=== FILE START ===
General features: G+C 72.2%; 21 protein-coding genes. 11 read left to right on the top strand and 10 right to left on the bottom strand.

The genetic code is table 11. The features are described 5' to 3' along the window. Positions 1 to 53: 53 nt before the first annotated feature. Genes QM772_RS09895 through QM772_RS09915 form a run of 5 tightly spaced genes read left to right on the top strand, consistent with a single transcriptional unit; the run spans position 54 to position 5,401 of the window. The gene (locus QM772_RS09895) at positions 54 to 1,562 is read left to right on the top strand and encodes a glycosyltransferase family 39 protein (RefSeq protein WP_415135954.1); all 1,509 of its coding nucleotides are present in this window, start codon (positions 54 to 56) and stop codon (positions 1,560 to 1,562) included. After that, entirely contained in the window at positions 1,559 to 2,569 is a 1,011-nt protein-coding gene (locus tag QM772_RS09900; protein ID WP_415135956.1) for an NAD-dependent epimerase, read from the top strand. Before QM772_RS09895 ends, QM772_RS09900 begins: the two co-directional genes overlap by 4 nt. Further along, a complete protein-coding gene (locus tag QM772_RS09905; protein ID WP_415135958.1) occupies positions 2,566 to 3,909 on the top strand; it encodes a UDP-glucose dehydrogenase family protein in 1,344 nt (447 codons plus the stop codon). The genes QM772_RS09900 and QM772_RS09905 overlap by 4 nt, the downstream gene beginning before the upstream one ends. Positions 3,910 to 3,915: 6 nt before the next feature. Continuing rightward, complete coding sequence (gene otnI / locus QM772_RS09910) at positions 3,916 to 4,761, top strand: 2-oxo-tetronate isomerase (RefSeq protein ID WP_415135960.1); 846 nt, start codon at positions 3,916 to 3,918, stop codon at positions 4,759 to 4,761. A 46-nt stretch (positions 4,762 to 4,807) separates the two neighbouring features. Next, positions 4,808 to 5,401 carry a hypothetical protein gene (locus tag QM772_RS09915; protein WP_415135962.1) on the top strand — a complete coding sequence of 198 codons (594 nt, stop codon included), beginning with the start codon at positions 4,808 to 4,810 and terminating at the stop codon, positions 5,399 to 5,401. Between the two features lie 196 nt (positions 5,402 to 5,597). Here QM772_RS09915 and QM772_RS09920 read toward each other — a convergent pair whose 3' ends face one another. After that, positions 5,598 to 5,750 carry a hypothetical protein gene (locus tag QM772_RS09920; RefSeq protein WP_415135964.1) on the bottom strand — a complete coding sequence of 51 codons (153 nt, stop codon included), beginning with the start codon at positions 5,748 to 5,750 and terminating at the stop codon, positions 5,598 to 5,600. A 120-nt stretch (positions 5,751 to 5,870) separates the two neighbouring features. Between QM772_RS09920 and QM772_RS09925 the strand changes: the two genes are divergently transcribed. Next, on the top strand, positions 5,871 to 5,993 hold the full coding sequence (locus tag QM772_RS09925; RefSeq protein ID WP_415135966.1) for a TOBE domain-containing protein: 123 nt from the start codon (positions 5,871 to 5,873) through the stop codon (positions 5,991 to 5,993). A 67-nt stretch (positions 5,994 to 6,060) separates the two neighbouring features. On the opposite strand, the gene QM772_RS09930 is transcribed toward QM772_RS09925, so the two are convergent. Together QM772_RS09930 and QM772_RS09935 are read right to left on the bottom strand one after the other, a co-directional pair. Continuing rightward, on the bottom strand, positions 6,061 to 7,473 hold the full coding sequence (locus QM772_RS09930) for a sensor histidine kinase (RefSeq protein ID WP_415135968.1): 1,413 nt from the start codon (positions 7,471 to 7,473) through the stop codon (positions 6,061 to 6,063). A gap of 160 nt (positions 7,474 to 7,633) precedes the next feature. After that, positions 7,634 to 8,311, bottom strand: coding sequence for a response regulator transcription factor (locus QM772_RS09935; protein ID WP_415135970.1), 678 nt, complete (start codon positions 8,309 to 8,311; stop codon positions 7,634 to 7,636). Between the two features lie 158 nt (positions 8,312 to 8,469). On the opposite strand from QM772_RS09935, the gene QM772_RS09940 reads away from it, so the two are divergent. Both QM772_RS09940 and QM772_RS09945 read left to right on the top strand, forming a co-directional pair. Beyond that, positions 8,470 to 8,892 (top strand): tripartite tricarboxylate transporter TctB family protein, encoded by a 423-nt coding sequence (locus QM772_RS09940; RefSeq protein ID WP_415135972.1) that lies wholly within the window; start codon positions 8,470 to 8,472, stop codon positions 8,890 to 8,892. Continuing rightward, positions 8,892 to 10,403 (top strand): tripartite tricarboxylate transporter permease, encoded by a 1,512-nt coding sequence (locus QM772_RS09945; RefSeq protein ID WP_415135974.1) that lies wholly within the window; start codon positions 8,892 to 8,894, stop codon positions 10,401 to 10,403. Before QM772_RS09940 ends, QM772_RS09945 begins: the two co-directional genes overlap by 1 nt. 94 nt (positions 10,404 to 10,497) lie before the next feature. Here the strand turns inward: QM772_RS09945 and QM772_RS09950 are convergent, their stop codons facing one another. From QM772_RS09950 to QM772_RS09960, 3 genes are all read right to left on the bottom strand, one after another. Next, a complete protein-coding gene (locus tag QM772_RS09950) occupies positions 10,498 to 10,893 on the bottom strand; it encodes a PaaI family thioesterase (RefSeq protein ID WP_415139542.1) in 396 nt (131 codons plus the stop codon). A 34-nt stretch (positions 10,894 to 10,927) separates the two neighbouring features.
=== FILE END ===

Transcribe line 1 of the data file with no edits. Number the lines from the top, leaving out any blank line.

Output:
General features: G+C 72.2%; 21 protein-coding genes. 11 read left to right on the top strand and 10 right to left on the bottom strand.